Critical structural role of R481 in cytochrome c oxidase from Rhodobacter sphaeroides

Tsuyoshi Egawa, Hyun Ju Lee, Robert B. Gennis, Syun Ru Yeh, Denis L. Rousseau

Research output: Contribution to journalArticlepeer-review


The R481 residue in cytochrome c oxidase from Rhodobacter sphaeroides forms hydrogen bonds with the propionate groups of both heme a and heme a3. It has been postulated that R481 is the proton loading site in the proton exit pathway essential for proton translocation. A recent functional study showed that the mutations of R481 to His, Leu and Gln cause the reduction of the activity to ∼ 5-18% of the native level, and the absence of proton pumping in R481Q but retention of ∼ 40% efficiency in R481H and R481L (H.J. Lee, L. Öjemyr, A. Vakkasoglu, P. Brzezinski and R. B. Gennis, manuscript submitted). To decipher the molecular mechanism underlying the perturbed functionalities, we have used resonance Raman spectroscopy to examine the structural properties of the three mutants. The data show that the frequencies of the formyl C{double bond, short} O stretching modes of both the heme a and a3 in the mutants are characteristic of formyl groups exposed to an aqueous environment, indicating that the mutations disrupt the native H-bonding interaction between the formyl group of heme a and R52, as well as the hydrophobic environment surrounding the formyl group of heme a3. In addition to the change in the environments of heme a and a3, the Raman data show that the mutations induce a partial conversion of the heme a3 from a high-spin to a low-spin state, suggesting that the mutations are associated with the rearrangement of the CuB-heme a3 binuclear center. The Raman results reported here demonstrate that R481 plays a critical role in supporting efficient proton pumping, by holding the heme groups in a proper environment.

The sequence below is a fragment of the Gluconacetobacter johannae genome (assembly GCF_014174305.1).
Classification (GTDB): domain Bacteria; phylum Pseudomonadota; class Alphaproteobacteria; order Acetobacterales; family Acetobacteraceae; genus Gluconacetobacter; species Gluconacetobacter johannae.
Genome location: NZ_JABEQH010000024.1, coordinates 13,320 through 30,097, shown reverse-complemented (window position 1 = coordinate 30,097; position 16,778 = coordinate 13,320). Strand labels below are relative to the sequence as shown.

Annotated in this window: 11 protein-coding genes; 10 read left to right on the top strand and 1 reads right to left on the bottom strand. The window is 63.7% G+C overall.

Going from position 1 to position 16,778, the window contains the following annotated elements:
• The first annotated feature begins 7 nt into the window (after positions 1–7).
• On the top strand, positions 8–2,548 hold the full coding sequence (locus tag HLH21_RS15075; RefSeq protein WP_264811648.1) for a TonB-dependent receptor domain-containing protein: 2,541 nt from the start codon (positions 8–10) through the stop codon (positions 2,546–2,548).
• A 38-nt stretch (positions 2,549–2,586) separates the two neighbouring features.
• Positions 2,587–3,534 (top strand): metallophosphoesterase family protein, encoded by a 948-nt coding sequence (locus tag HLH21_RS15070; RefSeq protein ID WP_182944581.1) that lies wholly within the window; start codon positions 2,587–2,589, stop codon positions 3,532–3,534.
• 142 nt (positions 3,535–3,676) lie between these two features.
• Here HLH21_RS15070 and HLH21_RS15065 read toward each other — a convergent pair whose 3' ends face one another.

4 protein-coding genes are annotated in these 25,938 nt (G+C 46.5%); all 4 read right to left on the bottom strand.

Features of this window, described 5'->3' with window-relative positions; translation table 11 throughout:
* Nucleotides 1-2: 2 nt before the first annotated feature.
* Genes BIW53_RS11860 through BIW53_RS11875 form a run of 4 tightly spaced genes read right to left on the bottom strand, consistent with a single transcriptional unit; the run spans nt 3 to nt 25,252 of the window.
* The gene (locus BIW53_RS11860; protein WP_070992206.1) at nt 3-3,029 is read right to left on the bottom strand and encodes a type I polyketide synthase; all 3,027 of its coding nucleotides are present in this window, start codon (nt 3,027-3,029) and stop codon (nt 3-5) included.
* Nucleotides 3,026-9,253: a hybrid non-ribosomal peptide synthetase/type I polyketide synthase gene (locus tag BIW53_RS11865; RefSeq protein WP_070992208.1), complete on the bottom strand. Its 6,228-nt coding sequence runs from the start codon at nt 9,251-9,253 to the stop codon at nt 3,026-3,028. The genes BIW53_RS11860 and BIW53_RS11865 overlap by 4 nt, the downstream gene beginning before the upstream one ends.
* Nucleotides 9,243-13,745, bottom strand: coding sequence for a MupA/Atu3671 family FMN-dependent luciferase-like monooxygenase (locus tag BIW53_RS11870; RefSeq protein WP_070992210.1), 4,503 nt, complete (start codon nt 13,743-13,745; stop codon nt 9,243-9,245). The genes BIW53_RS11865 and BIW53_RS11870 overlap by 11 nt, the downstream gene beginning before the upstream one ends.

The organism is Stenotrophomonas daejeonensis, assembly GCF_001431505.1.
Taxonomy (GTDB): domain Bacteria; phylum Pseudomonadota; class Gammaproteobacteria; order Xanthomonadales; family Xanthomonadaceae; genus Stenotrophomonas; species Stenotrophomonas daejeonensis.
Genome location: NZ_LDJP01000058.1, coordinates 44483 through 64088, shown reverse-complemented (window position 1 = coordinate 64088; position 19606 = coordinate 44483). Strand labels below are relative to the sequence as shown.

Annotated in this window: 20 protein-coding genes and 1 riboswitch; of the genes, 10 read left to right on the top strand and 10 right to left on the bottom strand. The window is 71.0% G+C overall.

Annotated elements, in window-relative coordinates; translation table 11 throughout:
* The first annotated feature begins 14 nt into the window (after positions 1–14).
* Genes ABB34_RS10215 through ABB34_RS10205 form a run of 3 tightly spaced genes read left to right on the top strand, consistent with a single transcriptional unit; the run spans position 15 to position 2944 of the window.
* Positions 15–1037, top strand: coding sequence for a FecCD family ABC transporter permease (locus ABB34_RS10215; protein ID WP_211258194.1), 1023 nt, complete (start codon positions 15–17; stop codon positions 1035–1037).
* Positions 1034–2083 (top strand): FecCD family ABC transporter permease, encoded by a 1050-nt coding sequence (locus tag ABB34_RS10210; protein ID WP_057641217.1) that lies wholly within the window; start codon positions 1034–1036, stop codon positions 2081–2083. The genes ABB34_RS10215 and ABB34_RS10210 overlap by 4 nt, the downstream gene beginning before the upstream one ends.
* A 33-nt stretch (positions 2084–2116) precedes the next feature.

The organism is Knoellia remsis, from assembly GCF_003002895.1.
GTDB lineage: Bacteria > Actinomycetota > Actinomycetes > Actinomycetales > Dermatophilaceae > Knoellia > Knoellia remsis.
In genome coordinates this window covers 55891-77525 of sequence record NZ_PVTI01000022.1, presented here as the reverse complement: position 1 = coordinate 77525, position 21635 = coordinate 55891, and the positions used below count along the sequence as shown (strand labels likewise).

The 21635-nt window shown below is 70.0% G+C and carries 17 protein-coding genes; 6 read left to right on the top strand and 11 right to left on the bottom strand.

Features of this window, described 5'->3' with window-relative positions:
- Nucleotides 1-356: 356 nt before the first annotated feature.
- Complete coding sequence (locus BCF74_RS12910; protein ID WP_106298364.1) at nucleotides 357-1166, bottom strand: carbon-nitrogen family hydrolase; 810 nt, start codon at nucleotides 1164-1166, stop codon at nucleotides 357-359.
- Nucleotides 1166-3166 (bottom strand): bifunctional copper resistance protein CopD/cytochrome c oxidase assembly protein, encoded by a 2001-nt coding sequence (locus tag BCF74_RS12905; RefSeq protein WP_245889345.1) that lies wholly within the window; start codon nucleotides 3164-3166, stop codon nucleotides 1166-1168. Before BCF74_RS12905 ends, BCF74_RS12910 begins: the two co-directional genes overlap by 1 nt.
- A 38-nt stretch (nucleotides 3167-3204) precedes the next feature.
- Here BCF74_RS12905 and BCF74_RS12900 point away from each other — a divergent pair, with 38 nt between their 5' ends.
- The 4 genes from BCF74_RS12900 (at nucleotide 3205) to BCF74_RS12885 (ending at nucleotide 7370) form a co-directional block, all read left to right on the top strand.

Original languageEnglish (US)
Pages (from-to)1272-1275
Number of pages4
JournalBiochimica et Biophysica Acta - Bioenergetics
Issue number10
StatePublished - Oct 2009


  • Bioenergetics
  • Heme
  • Mutants
  • Proton translocation
  • Raman scattering

ASJC Scopus subject areas

  • Biophysics
  • Biochemistry
  • Cell Biology


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